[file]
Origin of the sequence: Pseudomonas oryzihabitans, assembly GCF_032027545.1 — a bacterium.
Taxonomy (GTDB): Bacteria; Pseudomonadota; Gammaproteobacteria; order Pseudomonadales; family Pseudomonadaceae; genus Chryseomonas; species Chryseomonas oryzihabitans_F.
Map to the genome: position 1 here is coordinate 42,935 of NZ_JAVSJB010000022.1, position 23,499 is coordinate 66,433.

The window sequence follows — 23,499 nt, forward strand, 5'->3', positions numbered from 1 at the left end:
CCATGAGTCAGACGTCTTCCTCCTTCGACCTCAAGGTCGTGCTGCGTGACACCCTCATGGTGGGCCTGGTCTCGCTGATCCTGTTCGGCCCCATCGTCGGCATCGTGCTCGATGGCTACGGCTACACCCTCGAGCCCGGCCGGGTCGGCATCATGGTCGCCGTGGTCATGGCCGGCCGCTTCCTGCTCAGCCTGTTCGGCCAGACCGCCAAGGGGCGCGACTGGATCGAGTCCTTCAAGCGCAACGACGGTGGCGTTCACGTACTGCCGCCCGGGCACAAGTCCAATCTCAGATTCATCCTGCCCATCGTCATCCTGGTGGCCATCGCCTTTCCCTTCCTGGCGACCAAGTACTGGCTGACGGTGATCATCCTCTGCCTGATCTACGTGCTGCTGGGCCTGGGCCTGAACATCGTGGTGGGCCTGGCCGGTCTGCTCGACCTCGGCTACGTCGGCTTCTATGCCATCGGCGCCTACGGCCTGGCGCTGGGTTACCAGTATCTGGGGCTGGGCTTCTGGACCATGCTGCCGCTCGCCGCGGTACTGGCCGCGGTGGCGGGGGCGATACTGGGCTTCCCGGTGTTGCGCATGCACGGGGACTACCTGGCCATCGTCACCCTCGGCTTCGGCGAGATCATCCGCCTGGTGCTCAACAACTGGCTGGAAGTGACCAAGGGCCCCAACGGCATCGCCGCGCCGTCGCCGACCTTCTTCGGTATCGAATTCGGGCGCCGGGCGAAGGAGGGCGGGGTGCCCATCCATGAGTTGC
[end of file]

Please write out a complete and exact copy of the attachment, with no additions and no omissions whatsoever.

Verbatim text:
Origin of the sequence: Pseudomonas oryzihabitans, assembly GCF_032027545.1 — a bacterium.
Taxonomy (GTDB): Bacteria; Pseudomonadota; Gammaproteobacteria; order Pseudomonadales; family Pseudomonadaceae; genus Chryseomonas; species Chryseomonas oryzihabitans_F.
Map to the genome: position 1 here is coordinate 42,935 of NZ_JAVSJB010000022.1, position 23,499 is coordinate 66,433.

The window sequence follows — 23,499 nt, forward strand, 5'->3', positions numbered from 1 at the left end:
CCATGAGTCAGACGTCTTCCTCCTTCGACCTCAAGGTCGTGCTGCGTGACACCCTCATGGTGGGCCTGGTCTCGCTGATCCTGTTCGGCCCCATCGTCGGCATCGTGCTCGATGGCTACGGCTACACCCTCGAGCCCGGCCGGGTCGGCATCATGGTCGCCGTGGTCATGGCCGGCCGCTTCCTGCTCAGCCTGTTCGGCCAGACCGCCAAGGGGCGCGACTGGATCGAGTCCTTCAAGCGCAACGACGGTGGCGTTCACGTACTGCCGCCCGGGCACAAGTCCAATCTCAGATTCATCCTGCCCATCGTCATCCTGGTGGCCATCGCCTTTCCCTTCCTGGCGACCAAGTACTGGCTGACGGTGATCATCCTCTGCCTGATCTACGTGCTGCTGGGCCTGGGCCTGAACATCGTGGTGGGCCTGGCCGGTCTGCTCGACCTCGGCTACGTCGGCTTCTATGCCATCGGCGCCTACGGCCTGGCGCTGGGTTACCAGTATCTGGGGCTGGGCTTCTGGACCATGCTGCCGCTCGCCGCGGTACTGGCCGCGGTGGCGGGGGCGATACTGGGCTTCCCGGTGTTGCGCATGCACGGGGACTACCTGGCCATCGTCACCCTCGGCTTCGGCGAGATCATCCGCCTGGTGCTCAACAACTGGCTGGAAGTGACCAAGGGCCCCAACGGCATCGCCGCGCCGTCGCCGACCTTCTTCGGTATCGAATTCGGGCGCCGGGCGAAGGAGGGCGGGGTGCCCATCCATGAGTTGC